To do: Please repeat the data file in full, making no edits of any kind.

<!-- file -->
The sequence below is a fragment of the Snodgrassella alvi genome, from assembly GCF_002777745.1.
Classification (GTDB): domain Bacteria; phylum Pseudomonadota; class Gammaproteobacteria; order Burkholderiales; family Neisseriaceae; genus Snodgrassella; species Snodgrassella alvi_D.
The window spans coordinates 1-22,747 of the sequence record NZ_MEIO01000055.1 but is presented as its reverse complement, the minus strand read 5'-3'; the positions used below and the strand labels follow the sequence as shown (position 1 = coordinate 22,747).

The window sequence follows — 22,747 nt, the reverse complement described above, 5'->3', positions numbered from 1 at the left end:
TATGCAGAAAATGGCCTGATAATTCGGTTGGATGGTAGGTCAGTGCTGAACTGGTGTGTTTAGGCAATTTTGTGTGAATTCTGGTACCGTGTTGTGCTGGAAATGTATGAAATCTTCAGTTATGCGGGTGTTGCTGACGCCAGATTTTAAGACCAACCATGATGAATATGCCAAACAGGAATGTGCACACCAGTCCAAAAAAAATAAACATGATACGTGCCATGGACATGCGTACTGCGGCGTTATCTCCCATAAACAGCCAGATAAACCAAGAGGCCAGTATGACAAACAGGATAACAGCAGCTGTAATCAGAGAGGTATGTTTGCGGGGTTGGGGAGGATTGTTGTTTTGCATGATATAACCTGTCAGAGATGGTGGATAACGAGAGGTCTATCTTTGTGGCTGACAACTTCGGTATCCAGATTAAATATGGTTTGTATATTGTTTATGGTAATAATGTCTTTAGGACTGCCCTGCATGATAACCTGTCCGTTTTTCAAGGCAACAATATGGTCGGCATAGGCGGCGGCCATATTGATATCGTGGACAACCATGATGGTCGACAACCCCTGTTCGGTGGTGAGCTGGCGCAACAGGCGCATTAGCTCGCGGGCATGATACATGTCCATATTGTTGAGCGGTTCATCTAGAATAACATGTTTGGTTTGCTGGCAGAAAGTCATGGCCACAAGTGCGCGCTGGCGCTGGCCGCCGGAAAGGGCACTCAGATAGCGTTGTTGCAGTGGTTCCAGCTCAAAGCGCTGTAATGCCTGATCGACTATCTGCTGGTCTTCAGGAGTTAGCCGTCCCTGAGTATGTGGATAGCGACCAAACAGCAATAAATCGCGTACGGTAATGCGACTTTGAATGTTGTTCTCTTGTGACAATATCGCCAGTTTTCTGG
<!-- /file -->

The sequence below is a fragment of the Snodgrassella alvi genome, from assembly GCF_002777745.1.
Classification (GTDB): domain Bacteria; phylum Pseudomonadota; class Gammaproteobacteria; order Burkholderiales; family Neisseriaceae; genus Snodgrassella; species Snodgrassella alvi_D.
The window spans coordinates 1-22,747 of the sequence record NZ_MEIO01000055.1 but is presented as its reverse complement, the minus strand read 5'-3'; the positions used below and the strand labels follow the sequence as shown (position 1 = coordinate 22,747).

The window sequence follows — 22,747 nt, the reverse complement described above, 5'->3', positions numbered from 1 at the left end:
TATGCAGAAAATGGCCTGATAATTCGGTTGGATGGTAGGTCAGTGCTGAACTGGTGTGTTTAGGCAATTTTGTGTGAATTCTGGTACCGTGTTGTGCTGGAAATGTATGAAATCTTCAGTTATGCGGGTGTTGCTGACGCCAGATTTTAAGACCAACCATGATGAATATGCCAAACAGGAATGTGCACACCAGTCCAAAAAAAATAAACATGATACGTGCCATGGACATGCGTACTGCGGCGTTATCTCCCATAAACAGCCAGATAAACCAAGAGGCCAGTATGACAAACAGGATAACAGCAGCTGTAATCAGAGAGGTATGTTTGCGGGGTTGGGGAGGATTGTTGTTTTGCATGATATAACCTGTCAGAGATGGTGGATAACGAGAGGTCTATCTTTGTGGCTGACAACTTCGGTATCCAGATTAAATATGGTTTGTATATTGTTTATGGTAATAATGTCTTTAGGACTGCCCTGCATGATAACCTGTCCGTTTTTCAAGGCAACAATATGGTCGGCATAGGCGGCGGCCATATTGATATCGTGGACAACCATGATGGTCGACAACCCCTGTTCGGTGGTGAGCTGGCGCAACAGGCGCATTAGCTCGCGGGCATGATACATGTCCATATTGTTGAGCGGTTCATCTAGAATAACATGTTTGGTTTGCTGGCAGAAAGTCATGGCCACAAGTGCGCGCTGGCGCTGGCCGCCGGAAAGGGCACTCAGATAGCGTTGTTGCAGTGGTTCCAGCTCAAAGCGCTGTAATGCCTGATCGACTATCTGCTGGTCTTCAGGAGTTAGCCGTCCCTGAGTATGTGGATAGCGACCAAACAGCAATAAATCGCGTACGGTAATGCGACTTTGAATGTTGTTCTCTTGTGACAATATCGCCAGTTTTCTGG